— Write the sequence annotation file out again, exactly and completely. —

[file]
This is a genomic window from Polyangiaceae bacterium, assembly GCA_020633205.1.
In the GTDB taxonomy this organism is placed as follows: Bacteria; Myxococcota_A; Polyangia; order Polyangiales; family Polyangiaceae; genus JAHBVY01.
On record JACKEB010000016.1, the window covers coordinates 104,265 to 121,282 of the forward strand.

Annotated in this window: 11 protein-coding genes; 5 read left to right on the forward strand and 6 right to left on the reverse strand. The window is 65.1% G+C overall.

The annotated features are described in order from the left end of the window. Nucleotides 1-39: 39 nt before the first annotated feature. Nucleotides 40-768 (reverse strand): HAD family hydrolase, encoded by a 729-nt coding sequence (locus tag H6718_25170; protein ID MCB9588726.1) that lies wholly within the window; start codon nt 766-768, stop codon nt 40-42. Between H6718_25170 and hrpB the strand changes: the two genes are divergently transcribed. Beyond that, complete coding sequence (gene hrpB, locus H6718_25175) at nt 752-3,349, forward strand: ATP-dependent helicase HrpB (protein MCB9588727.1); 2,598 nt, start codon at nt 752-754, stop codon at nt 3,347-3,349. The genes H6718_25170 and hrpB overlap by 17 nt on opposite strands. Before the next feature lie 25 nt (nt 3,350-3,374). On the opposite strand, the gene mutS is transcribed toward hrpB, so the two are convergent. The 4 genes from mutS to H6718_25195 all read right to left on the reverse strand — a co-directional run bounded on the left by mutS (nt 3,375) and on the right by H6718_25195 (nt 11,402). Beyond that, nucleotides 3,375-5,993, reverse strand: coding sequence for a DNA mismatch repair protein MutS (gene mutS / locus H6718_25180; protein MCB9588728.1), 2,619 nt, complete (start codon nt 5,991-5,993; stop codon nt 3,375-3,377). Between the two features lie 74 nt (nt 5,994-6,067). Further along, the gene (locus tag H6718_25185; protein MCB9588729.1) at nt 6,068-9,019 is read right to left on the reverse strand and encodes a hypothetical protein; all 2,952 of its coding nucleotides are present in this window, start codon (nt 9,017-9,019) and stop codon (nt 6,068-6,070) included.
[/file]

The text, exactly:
This is a genomic window from Polyangiaceae bacterium, assembly GCA_020633205.1.
In the GTDB taxonomy this organism is placed as follows: Bacteria; Myxococcota_A; Polyangia; order Polyangiales; family Polyangiaceae; genus JAHBVY01.
On record JACKEB010000016.1, the window covers coordinates 104,265 to 121,282 of the forward strand.

Annotated in this window: 11 protein-coding genes; 5 read left to right on the forward strand and 6 right to left on the reverse strand. The window is 65.1% G+C overall.

The annotated features are described in order from the left end of the window. Nucleotides 1-39: 39 nt before the first annotated feature. Nucleotides 40-768 (reverse strand): HAD family hydrolase, encoded by a 729-nt coding sequence (locus tag H6718_25170; protein ID MCB9588726.1) that lies wholly within the window; start codon nt 766-768, stop codon nt 40-42. Between H6718_25170 and hrpB the strand changes: the two genes are divergently transcribed. Beyond that, complete coding sequence (gene hrpB, locus H6718_25175) at nt 752-3,349, forward strand: ATP-dependent helicase HrpB (protein MCB9588727.1); 2,598 nt, start codon at nt 752-754, stop codon at nt 3,347-3,349. The genes H6718_25170 and hrpB overlap by 17 nt on opposite strands. Before the next feature lie 25 nt (nt 3,350-3,374). On the opposite strand, the gene mutS is transcribed toward hrpB, so the two are convergent. The 4 genes from mutS to H6718_25195 all read right to left on the reverse strand — a co-directional run bounded on the left by mutS (nt 3,375) and on the right by H6718_25195 (nt 11,402). Beyond that, nucleotides 3,375-5,993, reverse strand: coding sequence for a DNA mismatch repair protein MutS (gene mutS / locus H6718_25180; protein MCB9588728.1), 2,619 nt, complete (start codon nt 5,991-5,993; stop codon nt 3,375-3,377). Between the two features lie 74 nt (nt 5,994-6,067). Further along, the gene (locus tag H6718_25185; protein MCB9588729.1) at nt 6,068-9,019 is read right to left on the reverse strand and encodes a hypothetical protein; all 2,952 of its coding nucleotides are present in this window, start codon (nt 9,017-9,019) and stop codon (nt 6,068-6,070) included.